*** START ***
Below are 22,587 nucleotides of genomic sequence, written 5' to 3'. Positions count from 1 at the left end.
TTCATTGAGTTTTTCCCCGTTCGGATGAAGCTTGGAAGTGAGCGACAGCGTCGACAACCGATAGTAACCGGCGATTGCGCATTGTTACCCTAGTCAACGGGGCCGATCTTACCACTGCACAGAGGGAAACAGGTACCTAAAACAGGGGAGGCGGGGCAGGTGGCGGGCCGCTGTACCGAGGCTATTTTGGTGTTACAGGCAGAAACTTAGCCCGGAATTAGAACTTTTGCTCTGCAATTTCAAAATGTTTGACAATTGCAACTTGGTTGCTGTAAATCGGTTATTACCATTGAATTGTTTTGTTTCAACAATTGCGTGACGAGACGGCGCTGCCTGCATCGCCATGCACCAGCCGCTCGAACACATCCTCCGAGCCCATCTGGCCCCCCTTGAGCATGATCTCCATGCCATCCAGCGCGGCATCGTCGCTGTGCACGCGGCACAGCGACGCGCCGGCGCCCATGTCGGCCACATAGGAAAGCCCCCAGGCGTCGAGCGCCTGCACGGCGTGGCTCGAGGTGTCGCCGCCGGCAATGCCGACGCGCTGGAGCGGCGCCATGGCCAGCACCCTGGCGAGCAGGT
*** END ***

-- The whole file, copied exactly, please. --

Below are 22,587 nucleotides of genomic sequence, written 5' to 3'. Positions count from 1 at the left end.
TTCATTGAGTTTTTCCCCGTTCGGATGAAGCTTGGAAGTGAGCGACAGCGTCGACAACCGATAGTAACCGGCGATTGCGCATTGTTACCCTAGTCAACGGGGCCGATCTTACCACTGCACAGAGGGAAACAGGTACCTAAAACAGGGGAGGCGGGGCAGGTGGCGGGCCGCTGTACCGAGGCTATTTTGGTGTTACAGGCAGAAACTTAGCCCGGAATTAGAACTTTTGCTCTGCAATTTCAAAATGTTTGACAATTGCAACTTGGTTGCTGTAAATCGGTTATTACCATTGAATTGTTTTGTTTCAACAATTGCGTGACGAGACGGCGCTGCCTGCATCGCCATGCACCAGCCGCTCGAACACATCCTCCGAGCCCATCTGGCCCCCCTTGAGCATGATCTCCATGCCATCCAGCGCGGCATCGTCGCTGTGCACGCGGCACAGCGACGCGCCGGCGCCCATGTCGGCCACATAGGAAAGCCCCCAGGCGTCGAGCGCCTGCACGGCGTGGCTCGAGGTGTCGCCGCCGGCAATGCCGACGCGCTGGAGCGGCGCCATGGCCAGCACCCTGGCGAGCAGGT